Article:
Working as a dietitian in ICU can be challenging, not only because of the nutrition consequences patients experience as a result of inadequate nutrition intake, but also the consequences of illness and being in ICU that lead to poor nutrition, which can stay with patients far beyond their ICU stint.

In this podcast episode, we’re lucky enough to be joined by Senior Research Fellow and Senior Clinical ICU Dietitian, Dr Emma Ridley, to chat all things post-ICU nutrition.


Dr Emma Ridley is a Senior Research Fellow at the ANZIC-RC, Monash University where she leads the Nutrition Program and a Senior Clinical Dietitian in ICU at The Alfred Hospital. Completing her PhD in 2018, current research interests include understanding the optimum way to determine energy requirements in the critically ill, including the clinical application of indirect calorimetry, as well as the effect of optimal nutrition delivery on short and long-term outcomes in ICU patients. In 2019 Emma was named as a Finalist in the ‘Clinical Research’ category of the Premier’s Awards for Health and Medical Research for the work and outcomes within her PhD. Emma regularly delivers invited national and international presentations, is an Editor with Australian Critical Care and has authored 43 peer-reviewed publications, (including in the New England Journal of Medicine). Emma has been a named investigator on $6.3 million dollars of research funding with the teams she collaborates with and is the CIA on the INTENT trial that is investigating a whole hospital nutrition intervention in critically ill patients (NCT03292237).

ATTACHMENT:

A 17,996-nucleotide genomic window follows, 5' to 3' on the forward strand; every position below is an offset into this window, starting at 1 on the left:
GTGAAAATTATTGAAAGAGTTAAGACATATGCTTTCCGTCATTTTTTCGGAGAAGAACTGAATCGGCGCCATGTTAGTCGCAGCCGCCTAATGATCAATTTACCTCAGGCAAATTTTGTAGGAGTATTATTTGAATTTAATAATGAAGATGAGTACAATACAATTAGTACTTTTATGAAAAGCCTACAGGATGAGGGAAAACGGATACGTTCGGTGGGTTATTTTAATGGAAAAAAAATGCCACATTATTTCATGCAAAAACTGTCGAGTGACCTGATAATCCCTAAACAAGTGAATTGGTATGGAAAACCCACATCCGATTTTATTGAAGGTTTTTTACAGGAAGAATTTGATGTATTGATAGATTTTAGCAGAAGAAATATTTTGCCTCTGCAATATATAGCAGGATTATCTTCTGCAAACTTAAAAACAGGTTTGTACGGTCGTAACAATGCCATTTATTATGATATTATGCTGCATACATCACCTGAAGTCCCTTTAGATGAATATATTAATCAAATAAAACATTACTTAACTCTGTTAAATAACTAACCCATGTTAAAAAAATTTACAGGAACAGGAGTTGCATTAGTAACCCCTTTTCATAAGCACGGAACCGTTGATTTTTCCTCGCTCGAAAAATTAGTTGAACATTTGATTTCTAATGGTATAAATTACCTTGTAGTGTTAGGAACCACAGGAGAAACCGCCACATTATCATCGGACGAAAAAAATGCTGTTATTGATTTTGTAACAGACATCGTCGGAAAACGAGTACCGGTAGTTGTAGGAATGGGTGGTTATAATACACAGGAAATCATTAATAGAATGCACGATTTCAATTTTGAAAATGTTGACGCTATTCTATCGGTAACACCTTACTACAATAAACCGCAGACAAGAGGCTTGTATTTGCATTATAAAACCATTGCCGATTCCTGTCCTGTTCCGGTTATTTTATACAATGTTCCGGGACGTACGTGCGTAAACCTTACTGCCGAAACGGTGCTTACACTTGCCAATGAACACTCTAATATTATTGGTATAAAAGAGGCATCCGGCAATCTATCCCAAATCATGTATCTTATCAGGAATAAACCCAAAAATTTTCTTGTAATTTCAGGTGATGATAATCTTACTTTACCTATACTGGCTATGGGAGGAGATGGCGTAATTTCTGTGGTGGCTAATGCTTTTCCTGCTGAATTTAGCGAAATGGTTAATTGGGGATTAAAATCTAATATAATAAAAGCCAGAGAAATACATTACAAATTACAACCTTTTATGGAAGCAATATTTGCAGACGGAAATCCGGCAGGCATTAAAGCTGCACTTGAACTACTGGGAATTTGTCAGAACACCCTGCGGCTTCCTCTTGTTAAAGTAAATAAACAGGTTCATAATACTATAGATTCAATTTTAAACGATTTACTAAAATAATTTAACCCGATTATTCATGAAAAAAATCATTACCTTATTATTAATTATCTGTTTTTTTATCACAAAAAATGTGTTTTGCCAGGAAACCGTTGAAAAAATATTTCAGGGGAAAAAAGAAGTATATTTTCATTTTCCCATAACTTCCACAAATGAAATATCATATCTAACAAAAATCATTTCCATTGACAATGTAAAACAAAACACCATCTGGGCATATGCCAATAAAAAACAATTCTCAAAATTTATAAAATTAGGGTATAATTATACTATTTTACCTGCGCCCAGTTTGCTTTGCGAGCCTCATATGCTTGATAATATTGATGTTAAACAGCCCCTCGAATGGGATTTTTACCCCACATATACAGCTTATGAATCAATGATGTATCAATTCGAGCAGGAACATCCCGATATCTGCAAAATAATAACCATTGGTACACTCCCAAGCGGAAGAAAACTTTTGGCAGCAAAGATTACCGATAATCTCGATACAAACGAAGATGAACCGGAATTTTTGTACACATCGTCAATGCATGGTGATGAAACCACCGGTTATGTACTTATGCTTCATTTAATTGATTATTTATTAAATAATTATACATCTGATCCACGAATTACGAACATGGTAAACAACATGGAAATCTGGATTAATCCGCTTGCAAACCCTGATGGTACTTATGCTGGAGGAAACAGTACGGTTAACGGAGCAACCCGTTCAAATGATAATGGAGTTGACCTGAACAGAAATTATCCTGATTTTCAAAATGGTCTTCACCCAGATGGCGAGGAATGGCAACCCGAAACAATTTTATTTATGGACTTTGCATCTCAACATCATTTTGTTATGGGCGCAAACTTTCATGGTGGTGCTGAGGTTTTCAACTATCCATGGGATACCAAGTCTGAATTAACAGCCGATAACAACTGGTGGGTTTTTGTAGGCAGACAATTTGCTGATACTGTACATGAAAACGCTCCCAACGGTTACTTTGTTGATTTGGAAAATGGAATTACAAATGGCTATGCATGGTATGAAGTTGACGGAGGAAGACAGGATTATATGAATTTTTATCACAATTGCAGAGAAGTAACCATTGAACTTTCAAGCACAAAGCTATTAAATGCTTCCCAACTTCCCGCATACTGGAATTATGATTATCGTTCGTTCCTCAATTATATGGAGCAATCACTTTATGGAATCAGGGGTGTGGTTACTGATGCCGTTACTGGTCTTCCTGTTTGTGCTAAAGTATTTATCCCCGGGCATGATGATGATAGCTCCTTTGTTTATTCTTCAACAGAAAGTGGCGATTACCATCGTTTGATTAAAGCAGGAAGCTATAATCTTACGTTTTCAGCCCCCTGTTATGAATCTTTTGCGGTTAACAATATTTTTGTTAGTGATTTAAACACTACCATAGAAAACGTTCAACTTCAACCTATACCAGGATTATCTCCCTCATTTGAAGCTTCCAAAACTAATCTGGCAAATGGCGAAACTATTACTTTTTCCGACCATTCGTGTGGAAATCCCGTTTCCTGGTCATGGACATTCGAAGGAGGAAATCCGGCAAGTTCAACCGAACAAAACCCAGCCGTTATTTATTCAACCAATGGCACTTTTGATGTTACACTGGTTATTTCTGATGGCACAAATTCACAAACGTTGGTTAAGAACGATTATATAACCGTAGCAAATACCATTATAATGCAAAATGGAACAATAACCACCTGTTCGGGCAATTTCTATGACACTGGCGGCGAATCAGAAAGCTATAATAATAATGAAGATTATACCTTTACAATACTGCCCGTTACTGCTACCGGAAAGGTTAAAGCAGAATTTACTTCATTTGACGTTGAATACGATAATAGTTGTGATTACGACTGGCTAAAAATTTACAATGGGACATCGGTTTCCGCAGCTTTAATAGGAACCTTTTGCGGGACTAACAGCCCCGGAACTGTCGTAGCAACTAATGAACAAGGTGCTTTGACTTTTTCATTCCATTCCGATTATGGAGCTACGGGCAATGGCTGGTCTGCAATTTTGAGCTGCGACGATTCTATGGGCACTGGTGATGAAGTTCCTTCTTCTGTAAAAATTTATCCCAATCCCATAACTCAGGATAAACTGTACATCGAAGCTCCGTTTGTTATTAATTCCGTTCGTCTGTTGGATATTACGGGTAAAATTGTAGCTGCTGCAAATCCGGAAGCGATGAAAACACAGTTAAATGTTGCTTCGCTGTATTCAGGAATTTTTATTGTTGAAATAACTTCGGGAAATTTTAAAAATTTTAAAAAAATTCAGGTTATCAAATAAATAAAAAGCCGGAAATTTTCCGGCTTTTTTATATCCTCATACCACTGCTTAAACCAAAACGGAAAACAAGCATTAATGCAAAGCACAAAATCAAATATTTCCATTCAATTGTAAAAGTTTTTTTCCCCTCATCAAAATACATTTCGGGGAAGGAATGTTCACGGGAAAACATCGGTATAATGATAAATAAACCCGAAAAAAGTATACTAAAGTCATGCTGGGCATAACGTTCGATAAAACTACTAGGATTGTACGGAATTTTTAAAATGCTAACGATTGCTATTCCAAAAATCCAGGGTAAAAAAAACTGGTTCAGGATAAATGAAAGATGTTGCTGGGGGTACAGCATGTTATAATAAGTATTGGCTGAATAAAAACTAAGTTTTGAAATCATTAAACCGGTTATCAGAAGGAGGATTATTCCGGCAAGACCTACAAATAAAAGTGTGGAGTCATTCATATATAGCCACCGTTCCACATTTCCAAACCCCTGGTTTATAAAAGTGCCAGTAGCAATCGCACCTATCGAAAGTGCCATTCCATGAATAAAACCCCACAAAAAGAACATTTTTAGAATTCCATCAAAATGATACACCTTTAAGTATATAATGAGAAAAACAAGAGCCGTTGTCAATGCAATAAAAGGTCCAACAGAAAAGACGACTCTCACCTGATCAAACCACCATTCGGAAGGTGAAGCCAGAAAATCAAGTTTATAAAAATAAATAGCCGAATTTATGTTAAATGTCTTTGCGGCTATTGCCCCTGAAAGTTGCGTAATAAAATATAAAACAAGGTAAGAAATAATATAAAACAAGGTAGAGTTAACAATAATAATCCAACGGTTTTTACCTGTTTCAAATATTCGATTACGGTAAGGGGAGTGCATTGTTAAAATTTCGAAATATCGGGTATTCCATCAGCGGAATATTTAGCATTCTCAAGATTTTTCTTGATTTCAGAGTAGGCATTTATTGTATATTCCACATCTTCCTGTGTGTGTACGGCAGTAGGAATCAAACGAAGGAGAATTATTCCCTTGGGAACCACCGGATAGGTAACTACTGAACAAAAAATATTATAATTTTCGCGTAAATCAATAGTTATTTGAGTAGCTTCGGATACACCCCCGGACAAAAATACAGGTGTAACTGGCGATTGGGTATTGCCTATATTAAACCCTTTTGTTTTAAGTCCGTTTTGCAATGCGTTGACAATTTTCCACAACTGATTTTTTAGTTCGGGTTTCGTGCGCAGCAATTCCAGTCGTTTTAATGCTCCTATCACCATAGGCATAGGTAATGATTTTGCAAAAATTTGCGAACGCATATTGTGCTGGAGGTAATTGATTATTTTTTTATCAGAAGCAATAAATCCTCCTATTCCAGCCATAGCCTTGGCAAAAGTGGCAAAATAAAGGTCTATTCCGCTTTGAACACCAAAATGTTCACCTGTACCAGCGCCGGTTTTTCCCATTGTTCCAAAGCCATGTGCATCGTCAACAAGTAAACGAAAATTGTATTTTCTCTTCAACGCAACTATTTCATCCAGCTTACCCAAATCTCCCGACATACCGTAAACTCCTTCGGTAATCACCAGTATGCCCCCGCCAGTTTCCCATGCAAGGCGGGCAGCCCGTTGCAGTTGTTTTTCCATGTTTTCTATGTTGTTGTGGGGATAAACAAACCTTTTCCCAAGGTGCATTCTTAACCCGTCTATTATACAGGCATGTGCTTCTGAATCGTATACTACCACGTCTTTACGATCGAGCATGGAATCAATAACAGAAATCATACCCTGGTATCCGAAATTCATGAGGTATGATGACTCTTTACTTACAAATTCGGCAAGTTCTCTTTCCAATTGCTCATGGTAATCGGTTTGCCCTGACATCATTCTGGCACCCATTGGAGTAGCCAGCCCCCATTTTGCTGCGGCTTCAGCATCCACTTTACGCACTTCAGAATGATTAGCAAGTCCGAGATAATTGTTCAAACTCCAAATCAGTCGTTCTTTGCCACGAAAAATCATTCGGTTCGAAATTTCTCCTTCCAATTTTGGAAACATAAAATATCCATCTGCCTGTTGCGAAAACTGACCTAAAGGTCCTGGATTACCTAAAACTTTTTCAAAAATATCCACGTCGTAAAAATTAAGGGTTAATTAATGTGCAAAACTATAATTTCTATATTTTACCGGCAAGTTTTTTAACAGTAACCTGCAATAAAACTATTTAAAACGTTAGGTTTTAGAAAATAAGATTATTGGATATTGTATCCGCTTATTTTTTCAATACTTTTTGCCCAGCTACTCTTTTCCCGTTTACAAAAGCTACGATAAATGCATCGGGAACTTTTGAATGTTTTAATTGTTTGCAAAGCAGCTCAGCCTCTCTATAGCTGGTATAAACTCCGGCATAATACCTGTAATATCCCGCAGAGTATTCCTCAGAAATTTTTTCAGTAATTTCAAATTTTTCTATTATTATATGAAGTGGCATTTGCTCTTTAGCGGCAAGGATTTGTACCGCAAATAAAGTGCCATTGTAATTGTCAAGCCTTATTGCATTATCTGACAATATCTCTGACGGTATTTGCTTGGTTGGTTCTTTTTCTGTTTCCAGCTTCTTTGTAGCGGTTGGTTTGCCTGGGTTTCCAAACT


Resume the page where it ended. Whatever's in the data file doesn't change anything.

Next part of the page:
In this episode, we discuss:

  • The nutritional consequences of being in ICU
  • Typical nutrition intake and barriers post-ICU
  • Recommended nutrition support post-ICU
  • Strategies to improve nutrition intake post-ICU
  • Nutrition support for COVID-19 patients post-ICU

Additional resources:

  • Click here to listen to Emma’s previous podcast on critically ill nutrition requirements
Access the papers:

This episode is supported byNestle Health Science Logo

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